Russia has embraced the use of digital currency as a means of overcoming the sanctions placed on them by the international community. As a response to these restrictions, the Russian government has considered the launch of its digital currency, known as the ‘digital ruble’ to facilitate cross-border payments. Can the use of digital currency help Russia to avoid sanctions? What are the limitations arising from the use of digital currency? This article has examined the possibility of avoiding sanctions with the use of digital currency.
Russia develops its digital currency – Digital Ruble
Russia has been developing its digital currency for several years. The project was accelerated due to the restrictions placed on the country for invading Ukraine. The ban placed on Russia from using SWIFT has made it difficult for Russia to access the global financial system and has limited investors seeking to buy leveraged stocks using this method of payment.
Consequently, the Russian government has moved to launch its digital payment system – the digital ruble, to circumvent these sanctions and continue to trade with other countries. Can this help Russia to avoid the US sanctions? We shall discuss this in the next paragraph below.
Can Russia’s Digital Currency Help to Avoid Sanctions?
As Russia battles to overcome the sanctions from the United States and its allies. The use of its digital currency has been considered a potential way out from the restrictions in making cross-border payments.
The digital ruble is a Blockchain-based technology that is still under development. It is a centralized digital currency, which is to be issued and controlled by the Russian government. The decentralized nature of the digital ruble could make it easier to carry out cross-border payments. This could potentially help Russia to mitigate the impact of the sanctions on its economy.
Additionally, the use of digital currency could further enhance financial inclusion in Russia by providing easier access to financial services, especially in remote areas where traditional banking infrastructure is limited.
Notwithstanding, there are some challenges that Russia would need to overcome to use the digital ruble to avoid sanctions.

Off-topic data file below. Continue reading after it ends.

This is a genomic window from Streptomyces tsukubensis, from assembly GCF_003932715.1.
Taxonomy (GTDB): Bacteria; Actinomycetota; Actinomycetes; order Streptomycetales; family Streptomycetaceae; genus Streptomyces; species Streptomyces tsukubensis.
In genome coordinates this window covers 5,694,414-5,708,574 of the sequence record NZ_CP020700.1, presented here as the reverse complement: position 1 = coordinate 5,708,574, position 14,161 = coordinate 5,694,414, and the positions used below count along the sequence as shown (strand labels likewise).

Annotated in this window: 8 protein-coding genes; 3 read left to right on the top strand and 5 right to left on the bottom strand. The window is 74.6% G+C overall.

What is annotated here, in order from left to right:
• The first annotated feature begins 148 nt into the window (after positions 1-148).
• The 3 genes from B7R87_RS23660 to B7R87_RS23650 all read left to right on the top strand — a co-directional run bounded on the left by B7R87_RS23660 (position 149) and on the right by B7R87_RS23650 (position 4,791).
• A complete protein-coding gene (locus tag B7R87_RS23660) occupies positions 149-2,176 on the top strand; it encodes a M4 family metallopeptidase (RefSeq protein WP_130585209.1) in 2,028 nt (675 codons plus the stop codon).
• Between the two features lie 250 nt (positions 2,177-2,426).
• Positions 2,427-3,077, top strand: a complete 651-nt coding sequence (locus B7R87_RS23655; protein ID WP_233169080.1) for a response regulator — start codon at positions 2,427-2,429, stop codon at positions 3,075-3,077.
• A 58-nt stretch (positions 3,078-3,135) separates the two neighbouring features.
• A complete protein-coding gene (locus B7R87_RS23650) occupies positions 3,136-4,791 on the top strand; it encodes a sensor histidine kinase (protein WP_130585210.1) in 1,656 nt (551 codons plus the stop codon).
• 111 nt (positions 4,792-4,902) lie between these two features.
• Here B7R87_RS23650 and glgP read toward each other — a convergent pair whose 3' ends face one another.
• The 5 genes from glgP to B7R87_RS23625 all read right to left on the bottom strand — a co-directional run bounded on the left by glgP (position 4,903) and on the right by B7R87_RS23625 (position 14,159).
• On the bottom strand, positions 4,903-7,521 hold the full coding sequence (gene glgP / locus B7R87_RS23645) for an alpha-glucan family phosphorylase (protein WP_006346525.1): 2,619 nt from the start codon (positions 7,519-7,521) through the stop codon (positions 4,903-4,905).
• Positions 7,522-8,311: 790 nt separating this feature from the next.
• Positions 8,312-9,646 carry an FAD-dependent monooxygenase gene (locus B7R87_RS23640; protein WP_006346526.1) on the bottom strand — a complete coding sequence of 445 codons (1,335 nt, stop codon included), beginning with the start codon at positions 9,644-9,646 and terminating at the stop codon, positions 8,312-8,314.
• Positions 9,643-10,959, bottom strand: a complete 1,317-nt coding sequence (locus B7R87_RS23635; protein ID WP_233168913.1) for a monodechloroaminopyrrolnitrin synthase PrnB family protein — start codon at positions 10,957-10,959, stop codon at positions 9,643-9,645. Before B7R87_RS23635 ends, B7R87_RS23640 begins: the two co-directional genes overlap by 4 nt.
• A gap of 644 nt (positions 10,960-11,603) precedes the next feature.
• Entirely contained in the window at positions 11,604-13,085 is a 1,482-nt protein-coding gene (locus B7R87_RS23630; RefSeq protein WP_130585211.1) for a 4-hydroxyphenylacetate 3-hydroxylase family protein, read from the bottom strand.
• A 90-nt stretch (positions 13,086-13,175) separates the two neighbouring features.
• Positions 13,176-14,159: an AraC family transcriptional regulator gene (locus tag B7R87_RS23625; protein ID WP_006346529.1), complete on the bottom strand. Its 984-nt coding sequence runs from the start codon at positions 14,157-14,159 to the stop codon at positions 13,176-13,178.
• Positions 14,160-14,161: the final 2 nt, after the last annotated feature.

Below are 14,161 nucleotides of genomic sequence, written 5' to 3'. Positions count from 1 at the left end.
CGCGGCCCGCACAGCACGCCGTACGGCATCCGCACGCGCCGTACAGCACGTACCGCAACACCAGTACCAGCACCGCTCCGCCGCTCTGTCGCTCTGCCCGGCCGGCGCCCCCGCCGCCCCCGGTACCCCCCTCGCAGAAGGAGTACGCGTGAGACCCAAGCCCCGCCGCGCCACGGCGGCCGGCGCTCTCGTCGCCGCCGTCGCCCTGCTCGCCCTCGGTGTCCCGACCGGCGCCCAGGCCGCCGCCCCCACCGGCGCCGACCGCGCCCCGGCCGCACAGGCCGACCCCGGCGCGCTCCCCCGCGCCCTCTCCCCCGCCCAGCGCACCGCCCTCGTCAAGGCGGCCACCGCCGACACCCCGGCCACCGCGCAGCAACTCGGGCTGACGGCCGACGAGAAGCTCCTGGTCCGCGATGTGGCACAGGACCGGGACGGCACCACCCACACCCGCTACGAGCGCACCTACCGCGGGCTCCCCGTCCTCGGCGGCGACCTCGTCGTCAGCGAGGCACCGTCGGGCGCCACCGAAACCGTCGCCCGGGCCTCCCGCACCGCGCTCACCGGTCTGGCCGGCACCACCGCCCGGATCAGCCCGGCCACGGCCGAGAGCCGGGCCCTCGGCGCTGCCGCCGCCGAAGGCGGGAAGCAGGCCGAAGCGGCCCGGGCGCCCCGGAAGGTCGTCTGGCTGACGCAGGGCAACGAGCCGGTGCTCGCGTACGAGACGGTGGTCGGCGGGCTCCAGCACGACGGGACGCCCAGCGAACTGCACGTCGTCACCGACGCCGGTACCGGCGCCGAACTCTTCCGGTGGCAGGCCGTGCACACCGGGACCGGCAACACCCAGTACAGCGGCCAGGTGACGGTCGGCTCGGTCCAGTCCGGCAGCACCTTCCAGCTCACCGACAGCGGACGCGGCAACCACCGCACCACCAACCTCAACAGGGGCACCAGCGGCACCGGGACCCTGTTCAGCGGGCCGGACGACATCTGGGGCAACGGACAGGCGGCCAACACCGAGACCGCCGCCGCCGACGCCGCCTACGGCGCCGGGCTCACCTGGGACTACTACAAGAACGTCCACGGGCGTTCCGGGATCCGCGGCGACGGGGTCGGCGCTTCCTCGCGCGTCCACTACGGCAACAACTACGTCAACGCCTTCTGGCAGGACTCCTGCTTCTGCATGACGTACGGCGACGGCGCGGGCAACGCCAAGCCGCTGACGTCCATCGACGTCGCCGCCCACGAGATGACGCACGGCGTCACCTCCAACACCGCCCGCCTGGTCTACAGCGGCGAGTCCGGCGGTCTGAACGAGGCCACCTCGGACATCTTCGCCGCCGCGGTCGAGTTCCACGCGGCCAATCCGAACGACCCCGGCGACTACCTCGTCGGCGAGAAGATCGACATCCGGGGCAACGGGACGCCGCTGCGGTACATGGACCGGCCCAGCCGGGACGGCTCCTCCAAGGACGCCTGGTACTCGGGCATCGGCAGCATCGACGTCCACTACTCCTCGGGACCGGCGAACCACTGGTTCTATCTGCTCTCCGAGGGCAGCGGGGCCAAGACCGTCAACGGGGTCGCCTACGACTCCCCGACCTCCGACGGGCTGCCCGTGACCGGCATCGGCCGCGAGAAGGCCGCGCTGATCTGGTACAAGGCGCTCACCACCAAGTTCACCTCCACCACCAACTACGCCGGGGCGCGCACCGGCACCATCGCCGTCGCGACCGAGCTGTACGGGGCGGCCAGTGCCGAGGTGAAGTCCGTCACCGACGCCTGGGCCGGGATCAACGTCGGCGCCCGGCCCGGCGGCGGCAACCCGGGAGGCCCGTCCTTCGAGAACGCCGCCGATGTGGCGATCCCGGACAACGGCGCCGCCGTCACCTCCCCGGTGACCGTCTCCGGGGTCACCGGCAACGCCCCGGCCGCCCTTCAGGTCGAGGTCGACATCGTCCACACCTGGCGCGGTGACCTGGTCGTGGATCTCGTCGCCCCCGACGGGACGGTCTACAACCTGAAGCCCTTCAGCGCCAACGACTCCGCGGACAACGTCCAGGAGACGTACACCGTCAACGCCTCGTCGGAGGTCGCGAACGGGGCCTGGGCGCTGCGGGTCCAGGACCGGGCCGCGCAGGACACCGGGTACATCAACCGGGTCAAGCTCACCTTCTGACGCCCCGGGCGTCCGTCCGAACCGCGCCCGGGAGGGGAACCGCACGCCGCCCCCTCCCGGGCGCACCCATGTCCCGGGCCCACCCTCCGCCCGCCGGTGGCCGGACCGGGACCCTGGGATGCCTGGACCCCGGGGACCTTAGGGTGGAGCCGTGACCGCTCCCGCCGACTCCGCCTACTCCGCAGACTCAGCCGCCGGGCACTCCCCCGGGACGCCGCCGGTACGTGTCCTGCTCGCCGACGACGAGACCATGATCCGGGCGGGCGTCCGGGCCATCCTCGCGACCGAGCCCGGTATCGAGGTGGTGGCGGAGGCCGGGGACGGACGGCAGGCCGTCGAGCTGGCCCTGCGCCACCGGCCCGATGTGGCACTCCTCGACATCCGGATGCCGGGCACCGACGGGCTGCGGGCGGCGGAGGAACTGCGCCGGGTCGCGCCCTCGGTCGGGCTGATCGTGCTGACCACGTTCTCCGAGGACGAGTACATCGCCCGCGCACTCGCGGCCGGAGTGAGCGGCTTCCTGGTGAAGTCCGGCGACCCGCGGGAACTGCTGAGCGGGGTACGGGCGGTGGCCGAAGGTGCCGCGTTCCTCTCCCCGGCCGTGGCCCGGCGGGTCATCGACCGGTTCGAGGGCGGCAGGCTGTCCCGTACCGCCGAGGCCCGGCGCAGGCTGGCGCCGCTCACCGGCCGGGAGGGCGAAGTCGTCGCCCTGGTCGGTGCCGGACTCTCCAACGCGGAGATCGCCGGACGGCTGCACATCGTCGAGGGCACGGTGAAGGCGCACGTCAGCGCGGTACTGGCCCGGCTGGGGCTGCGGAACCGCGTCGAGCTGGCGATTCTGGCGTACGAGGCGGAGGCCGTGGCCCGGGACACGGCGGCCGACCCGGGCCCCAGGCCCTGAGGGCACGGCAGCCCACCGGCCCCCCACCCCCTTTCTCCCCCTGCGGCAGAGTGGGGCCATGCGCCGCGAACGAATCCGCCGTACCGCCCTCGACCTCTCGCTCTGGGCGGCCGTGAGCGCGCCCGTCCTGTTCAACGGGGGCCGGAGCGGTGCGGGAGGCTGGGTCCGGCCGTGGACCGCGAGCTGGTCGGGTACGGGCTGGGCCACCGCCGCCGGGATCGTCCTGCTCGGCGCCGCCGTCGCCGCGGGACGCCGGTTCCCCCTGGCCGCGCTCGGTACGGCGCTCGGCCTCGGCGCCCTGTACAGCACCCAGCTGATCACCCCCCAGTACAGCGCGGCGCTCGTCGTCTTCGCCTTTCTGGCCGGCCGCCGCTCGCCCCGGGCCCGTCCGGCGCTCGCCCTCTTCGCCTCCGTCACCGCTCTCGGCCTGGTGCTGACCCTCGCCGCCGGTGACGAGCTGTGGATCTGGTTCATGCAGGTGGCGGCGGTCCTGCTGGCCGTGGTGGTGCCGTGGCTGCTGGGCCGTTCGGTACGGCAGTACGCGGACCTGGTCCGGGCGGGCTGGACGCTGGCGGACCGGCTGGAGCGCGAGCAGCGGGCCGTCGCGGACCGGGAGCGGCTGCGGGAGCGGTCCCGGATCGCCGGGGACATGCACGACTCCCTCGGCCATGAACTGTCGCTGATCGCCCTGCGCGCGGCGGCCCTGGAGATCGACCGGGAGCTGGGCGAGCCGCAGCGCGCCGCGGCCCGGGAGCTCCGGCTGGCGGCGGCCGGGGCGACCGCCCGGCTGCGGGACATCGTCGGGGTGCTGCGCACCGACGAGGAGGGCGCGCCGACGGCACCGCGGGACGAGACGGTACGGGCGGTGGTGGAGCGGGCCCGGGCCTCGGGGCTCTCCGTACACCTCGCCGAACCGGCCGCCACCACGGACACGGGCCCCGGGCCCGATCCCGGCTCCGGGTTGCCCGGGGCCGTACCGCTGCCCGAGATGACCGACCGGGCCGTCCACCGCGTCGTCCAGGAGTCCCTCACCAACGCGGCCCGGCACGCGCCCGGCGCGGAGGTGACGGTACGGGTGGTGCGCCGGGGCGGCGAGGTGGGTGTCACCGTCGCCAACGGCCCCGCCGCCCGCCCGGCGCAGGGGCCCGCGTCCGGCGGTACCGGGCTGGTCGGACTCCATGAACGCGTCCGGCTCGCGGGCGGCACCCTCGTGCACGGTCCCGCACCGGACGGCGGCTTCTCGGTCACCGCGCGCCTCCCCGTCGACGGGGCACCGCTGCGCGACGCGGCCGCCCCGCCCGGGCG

First, the digital ruble would need to be widely adopted by businesses and individuals. If it is not widely used, then it will be difficult for Russia to use it to replace the use of traditional currencies in international trade.
Second, Russia would need to ensure that the digital ruble is not subject to the same sanctions as the traditional ruble. This could be difficult, as the United States and its allies have shown a willingness to target digital assets in their sanctions regimes.
Third, Russia would need to be careful not to use the digital ruble to finance illegal activities. If the digital ruble is used to facilitate money laundering or terrorism financing. Then it could be subject to sanctions even if it is not directly used to evade sanctions.
Fourth, the introduction of a digital ruble could disrupt the traditional banking sector, leading to a relegation of the physical currency.
In addition to the digital ruble, Russia could also use other cryptocurrencies to evade sanctions. However, this would be a risky proposition, as cryptocurrencies are volatile assets. This often discouraged investors seeking to buy Cryptocurrency as a store of value.
The development of Russia’s digital currency, the digital ruble, presents both opportunities and challenges in the context of avoiding sanctions. While it could potentially provide an avenue to bypass SWIFT-related sanctions and enhance financial inclusion. Its success would depend on international acceptance and the development of a secure and resilient technological ecosystem.